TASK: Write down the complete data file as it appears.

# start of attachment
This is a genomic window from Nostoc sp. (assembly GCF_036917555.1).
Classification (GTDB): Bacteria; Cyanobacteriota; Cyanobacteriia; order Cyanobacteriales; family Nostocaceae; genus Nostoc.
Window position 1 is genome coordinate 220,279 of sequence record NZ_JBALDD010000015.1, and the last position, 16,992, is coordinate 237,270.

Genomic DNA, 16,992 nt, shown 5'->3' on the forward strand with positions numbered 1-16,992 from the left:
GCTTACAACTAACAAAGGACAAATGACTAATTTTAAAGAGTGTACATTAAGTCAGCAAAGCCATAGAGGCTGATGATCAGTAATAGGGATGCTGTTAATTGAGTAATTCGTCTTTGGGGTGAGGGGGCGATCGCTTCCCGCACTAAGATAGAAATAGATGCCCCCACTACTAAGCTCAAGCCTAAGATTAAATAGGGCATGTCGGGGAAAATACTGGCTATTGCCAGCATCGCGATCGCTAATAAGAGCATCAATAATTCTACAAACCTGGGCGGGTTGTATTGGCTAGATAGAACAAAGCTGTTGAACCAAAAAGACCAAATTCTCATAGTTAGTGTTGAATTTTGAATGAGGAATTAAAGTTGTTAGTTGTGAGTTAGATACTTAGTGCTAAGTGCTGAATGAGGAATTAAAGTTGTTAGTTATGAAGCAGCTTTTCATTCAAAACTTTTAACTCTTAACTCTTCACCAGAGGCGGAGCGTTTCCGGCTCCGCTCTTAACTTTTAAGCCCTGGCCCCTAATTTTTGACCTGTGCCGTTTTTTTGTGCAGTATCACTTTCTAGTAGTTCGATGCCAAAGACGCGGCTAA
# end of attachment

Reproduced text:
This is a genomic window from Nostoc sp. (assembly GCF_036917555.1).
Classification (GTDB): Bacteria; Cyanobacteriota; Cyanobacteriia; order Cyanobacteriales; family Nostocaceae; genus Nostoc.
Window position 1 is genome coordinate 220,279 of sequence record NZ_JBALDD010000015.1, and the last position, 16,992, is coordinate 237,270.

Genomic DNA, 16,992 nt, shown 5'->3' on the forward strand with positions numbered 1-16,992 from the left:
GCTTACAACTAACAAAGGACAAATGACTAATTTTAAAGAGTGTACATTAAGTCAGCAAAGCCATAGAGGCTGATGATCAGTAATAGGGATGCTGTTAATTGAGTAATTCGTCTTTGGGGTGAGGGGGCGATCGCTTCCCGCACTAAGATAGAAATAGATGCCCCCACTACTAAGCTCAAGCCTAAGATTAAATAGGGCATGTCGGGGAAAATACTGGCTATTGCCAGCATCGCGATCGCTAATAAGAGCATCAATAATTCTACAAACCTGGGCGGGTTGTATTGGCTAGATAGAACAAAGCTGTTGAACCAAAAAGACCAAATTCTCATAGTTAGTGTTGAATTTTGAATGAGGAATTAAAGTTGTTAGTTGTGAGTTAGATACTTAGTGCTAAGTGCTGAATGAGGAATTAAAGTTGTTAGTTATGAAGCAGCTTTTCATTCAAAACTTTTAACTCTTAACTCTTCACCAGAGGCGGAGCGTTTCCGGCTCCGCTCTTAACTTTTAAGCCCTGGCCCCTAATTTTTGACCTGTGCCGTTTTTTTGTGCAGTATCACTTTCTAGTAGTTCGATGCCAAAGACGCGGCTAA